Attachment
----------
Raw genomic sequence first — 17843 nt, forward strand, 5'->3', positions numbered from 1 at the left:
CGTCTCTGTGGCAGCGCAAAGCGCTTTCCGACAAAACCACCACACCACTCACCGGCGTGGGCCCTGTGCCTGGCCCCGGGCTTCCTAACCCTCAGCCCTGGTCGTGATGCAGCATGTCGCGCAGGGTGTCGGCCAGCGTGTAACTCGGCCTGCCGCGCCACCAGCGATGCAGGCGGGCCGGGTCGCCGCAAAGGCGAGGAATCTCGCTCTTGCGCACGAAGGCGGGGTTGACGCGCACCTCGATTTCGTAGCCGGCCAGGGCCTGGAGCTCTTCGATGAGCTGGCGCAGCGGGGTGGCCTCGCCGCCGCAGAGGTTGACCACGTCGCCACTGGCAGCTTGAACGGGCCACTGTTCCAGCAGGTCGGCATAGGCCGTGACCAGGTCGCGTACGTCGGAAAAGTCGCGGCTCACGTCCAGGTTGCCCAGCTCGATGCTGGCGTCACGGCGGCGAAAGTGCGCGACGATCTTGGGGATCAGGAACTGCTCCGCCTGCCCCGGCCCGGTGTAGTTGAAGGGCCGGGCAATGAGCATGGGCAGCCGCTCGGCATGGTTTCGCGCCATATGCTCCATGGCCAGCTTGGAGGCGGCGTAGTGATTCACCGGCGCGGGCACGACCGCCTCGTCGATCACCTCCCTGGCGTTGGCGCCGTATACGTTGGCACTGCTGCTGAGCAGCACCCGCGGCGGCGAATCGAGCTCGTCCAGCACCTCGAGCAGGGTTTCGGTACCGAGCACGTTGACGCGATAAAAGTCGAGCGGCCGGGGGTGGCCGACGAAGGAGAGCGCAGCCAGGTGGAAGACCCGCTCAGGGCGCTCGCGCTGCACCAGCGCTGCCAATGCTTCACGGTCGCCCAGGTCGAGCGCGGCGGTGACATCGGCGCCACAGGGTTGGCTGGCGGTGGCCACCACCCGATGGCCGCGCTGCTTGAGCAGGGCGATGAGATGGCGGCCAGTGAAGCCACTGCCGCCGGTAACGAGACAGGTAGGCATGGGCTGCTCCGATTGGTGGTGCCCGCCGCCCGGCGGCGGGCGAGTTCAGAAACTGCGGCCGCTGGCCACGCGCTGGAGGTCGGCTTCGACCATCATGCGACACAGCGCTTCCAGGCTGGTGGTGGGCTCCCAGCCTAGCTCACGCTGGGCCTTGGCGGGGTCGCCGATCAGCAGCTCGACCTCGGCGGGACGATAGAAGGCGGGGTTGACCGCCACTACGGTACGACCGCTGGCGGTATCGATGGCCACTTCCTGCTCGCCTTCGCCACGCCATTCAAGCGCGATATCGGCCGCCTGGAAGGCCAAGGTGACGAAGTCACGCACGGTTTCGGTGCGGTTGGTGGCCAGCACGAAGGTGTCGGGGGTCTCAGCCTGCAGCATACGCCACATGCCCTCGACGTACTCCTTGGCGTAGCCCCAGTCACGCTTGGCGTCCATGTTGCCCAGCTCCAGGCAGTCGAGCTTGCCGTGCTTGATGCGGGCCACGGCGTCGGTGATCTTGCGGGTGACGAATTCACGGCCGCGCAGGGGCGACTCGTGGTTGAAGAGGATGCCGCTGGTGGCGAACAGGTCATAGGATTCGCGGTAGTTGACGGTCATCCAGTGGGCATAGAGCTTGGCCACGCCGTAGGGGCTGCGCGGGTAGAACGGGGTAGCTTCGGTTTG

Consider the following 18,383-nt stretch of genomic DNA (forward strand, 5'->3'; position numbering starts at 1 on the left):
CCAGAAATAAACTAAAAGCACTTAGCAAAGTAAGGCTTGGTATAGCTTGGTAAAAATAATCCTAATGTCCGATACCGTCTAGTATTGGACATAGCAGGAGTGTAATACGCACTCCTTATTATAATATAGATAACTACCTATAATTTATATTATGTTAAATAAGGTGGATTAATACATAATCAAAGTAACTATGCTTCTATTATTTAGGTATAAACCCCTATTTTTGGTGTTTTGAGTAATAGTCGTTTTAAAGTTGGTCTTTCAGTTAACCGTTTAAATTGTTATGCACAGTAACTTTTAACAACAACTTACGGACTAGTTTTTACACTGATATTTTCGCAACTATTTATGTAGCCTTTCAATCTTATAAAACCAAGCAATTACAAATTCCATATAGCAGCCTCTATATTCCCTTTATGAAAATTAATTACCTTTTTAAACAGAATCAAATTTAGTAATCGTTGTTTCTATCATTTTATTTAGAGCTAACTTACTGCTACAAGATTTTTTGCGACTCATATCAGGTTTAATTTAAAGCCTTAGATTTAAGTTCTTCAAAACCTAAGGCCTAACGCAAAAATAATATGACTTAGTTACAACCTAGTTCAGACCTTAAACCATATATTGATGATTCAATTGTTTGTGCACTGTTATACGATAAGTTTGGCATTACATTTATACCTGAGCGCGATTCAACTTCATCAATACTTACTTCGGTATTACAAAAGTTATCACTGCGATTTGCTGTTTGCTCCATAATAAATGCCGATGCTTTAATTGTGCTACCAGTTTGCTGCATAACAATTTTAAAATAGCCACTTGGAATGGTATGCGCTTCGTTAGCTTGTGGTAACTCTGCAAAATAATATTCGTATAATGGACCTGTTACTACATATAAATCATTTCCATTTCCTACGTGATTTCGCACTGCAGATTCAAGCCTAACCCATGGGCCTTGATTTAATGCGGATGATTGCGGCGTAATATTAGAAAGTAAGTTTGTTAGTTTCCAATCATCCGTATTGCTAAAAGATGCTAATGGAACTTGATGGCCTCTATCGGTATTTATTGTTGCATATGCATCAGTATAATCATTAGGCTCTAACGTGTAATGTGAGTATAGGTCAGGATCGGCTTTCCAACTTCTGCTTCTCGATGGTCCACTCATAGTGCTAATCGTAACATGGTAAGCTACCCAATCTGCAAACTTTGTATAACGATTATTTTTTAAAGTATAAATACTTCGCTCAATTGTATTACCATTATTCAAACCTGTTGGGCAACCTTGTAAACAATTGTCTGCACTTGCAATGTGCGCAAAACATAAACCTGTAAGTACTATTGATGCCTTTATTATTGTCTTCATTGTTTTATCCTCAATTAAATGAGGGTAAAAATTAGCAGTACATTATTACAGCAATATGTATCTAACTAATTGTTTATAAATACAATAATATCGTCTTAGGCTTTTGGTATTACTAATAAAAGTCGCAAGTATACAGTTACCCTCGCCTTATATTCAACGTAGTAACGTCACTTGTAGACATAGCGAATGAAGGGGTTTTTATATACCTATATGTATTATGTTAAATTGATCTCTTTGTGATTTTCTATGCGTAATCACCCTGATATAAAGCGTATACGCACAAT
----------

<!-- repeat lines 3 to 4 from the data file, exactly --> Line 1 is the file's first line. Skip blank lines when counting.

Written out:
Consider the following 18,383-nt stretch of genomic DNA (forward strand, 5'->3'; position numbering starts at 1 on the left):
CCAGAAATAAACTAAAAGCACTTAGCAAAGTAAGGCTTGGTATAGCTTGGTAAAAATAATCCTAATGTCCGATACCGTCTAGTATTGGACATAGCAGGAGTGTAATACGCACTCCTTATTATAATATAGATAACTACCTATAATTTATATTATGTTAAATAAGGTGGATTAATACATAATCAAAGTAACTATGCTTCTATTATTTAGGTATAAACCCCTATTTTTGGTGTTTTGAGTAATAGTCGTTTTAAAGTTGGTCTTTCAGTTAACCGTTTAAATTGTTATGCACAGTAACTTTTAACAACAACTTACGGACTAGTTTTTACACTGATATTTTCGCAACTATTTATGTAGCCTTTCAATCTTATAAAACCAAGCAATTACAAATTCCATATAGCAGCCTCTATATTCCCTTTATGAAAATTAATTACCTTTTTAAACAGAATCAAATTTAGTAATCGTTGTTTCTATCATTTTATTTAGAGCTAACTTACTGCTACAAGATTTTTTGCGACTCATATCAGGTTTAATTTAAAGCCTTAGATTTAAGTTCTTCAAAACCTAAGGCCTAACGCAAAAATAATATGACTTAGTTACAACCTAGTTCAGACCTTAAACCATATATTGATGATTCAATTGTTTGTGCACTGTTATACGATAAGTTTGGCATTACATTTATACCTGAGCGCGATTCAACTTCATCAATACTTACTTCGGTATTACAAAAGTTATCACTGCGATTTGCTGTTTGCTCCATAATAAATGCCGATGCTTTAATTGTGCTACCAGTTTGCTGCATAACAATTTTAAAATAGCCACTTGGAATGGTATGCGCTTCGTTAGCTTGTGGTAACTCTGCAAAATAATATTCGTATAATGGACCTGTTACTACATATAAATCATTTCCATTTCCTACGTGATTTCGCACTGCAGATTCAAGCCTAACCCATGGGCCTTGATTTAATGCGGATGATTGCGGCGTAATATTAGAAAGTAAGTTTGTTAGTTTCCAATCATCCGTATTGCTAAAAGATGCTAATGGAACTTGATGGCCTCTATCGGTATTTATTGTTGCATATGCATCAGTATAATCATTAGGCTCTAACGTGTAATGTGAGTATAGGTCAGGATCGGCTTTCCAACTTCTGCTTCTCGATGGTCCACTCATAGTGCTAATCGTAACATGGTAAGCTACCCAATCTGCAAACTTTGTATAACGATTATTTTTTAAAGTATAAATACTTCGCTCAATTGTATTACCATTATTCAAACCTGTTGGGCAACCTTGTAAACAATTGTCTGCACTTGCAATGTGCGCAAAACATAAACCTGTAAGTACTATTGATGCCTTTATTATTGTCTTCATTGTTTTATCCTCAATTAAATGAGGGTAAAAATTAGCAGTACATTATTACAGCAATATGTATCTAACTAATTGTTTATAAATACAATAATATCGTCTTAGGCTTTTGGTATTACTAATAAAAGTCGCAAGTATACAGTTACCCTCGCCTTATATTCAACGTAGTAACGTCACTTGTAGACATAGCGAATGAAGGGGTTTTTATATACCTATATGTATTATGTTAAATTGATCTCTTTGTGATTTTCTATGCGTAATCACCCTGATATAAAGCGTATACGCACAAT